Muir Woods, the Ancient Wine-Country Redwoods

Muir Woods, the Ancient Wine-Country RedwoodsIf you decide to get away from the City, or take a break from Wine Country, then head to Muir Woods.  It’s a short drive from San Francisco and over the Golden Gate Bridge.  Enjoy 560 acres of an ancient redwood forest that is truly a gem.  (Aren’t they all?) The winding drive to the forest through the Marin Headland’s hills is spectacular.   Redwoods reach for the sun, and the forest floor is cool and damp.  

There are 3 walks at Muir Woods, ranging from one-half hour to 1.5 hours.  If you want a longer hike, go for it.  The forest park itself is paved to make it easy for wheelchairs and moms with strollers. The longer hikes are unpaved.

In California, there are two different species of redwoods. Muir Woods has the coastal redwoods.  Most of the old-growth redwoods have been logged, but some remain and are protected. You will find these redwoods in the Redwood National and State Parks throughout Oregon and California. The forest at Muir Woods was spared because it was difficult to reach.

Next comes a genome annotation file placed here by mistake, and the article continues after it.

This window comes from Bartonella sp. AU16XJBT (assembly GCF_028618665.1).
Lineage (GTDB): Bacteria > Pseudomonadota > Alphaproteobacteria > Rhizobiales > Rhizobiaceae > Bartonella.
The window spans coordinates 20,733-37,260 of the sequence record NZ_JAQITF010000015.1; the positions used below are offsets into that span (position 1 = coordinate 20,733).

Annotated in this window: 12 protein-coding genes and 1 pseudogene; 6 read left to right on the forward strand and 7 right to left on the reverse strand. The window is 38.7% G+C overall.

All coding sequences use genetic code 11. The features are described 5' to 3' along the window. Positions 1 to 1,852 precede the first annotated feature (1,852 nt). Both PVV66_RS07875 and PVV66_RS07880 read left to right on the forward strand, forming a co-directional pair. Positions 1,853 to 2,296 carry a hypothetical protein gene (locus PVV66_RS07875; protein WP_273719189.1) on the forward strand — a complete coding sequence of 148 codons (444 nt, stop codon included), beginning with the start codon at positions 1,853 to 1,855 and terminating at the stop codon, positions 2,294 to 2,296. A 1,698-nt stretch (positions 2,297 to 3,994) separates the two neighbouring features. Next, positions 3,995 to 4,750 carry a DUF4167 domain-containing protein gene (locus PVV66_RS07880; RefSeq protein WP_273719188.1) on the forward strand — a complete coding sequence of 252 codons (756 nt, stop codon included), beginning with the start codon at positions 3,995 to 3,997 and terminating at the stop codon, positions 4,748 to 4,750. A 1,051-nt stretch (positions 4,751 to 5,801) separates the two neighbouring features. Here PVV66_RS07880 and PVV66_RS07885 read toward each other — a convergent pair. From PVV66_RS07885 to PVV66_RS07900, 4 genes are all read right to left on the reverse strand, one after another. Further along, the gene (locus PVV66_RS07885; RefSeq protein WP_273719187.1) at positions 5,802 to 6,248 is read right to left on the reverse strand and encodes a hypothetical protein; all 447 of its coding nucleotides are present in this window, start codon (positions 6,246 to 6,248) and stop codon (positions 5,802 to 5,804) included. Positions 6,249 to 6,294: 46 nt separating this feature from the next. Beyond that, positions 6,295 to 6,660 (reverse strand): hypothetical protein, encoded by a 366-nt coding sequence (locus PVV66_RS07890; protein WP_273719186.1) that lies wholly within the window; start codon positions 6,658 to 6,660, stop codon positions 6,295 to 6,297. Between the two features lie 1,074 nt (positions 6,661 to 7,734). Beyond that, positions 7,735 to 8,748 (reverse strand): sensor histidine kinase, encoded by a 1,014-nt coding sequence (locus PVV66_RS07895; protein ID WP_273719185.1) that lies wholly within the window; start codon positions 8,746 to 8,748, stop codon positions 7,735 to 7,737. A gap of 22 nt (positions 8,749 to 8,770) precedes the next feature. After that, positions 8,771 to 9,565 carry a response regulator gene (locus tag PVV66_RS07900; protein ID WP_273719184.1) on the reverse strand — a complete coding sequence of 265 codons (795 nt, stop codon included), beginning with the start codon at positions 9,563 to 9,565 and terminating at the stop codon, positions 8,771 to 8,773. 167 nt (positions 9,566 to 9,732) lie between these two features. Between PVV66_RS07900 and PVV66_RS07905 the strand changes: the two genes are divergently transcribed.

The other species of redwood is the giant sequoia.  These are bulkier and they’re not as tall as the coastal redwoods.  The giant sequoias are in Yosemite, Sequoia and Kings Canyon national parks.

The coastal redwoods, the type that are in Muir Woods, are the tallest living things on earth. The Bohemian and Cathedral groves contain the biggest trees in Muir Woods.  One is 252 feet tall and one 14 feet wide. Most trees range in age from 800-1000 years old.

They are long-lived partly because their dense bark protects them from fires.  Redwood bark, with its heavenly scent, is spongy, fibrous, and ranges in thickness anywhere from 6 to 12 inches. It’s good insulation against fire.

If the crowds are too large, Muir Woods is an easy escape.  A place to reclaim your peace.

Writer: Meredith Blevins, featured travel writer for the Authentic Wine Country.  Join her at www.blevinswordworx.com for wine-country mysteries, classes, and the untamed west.

 

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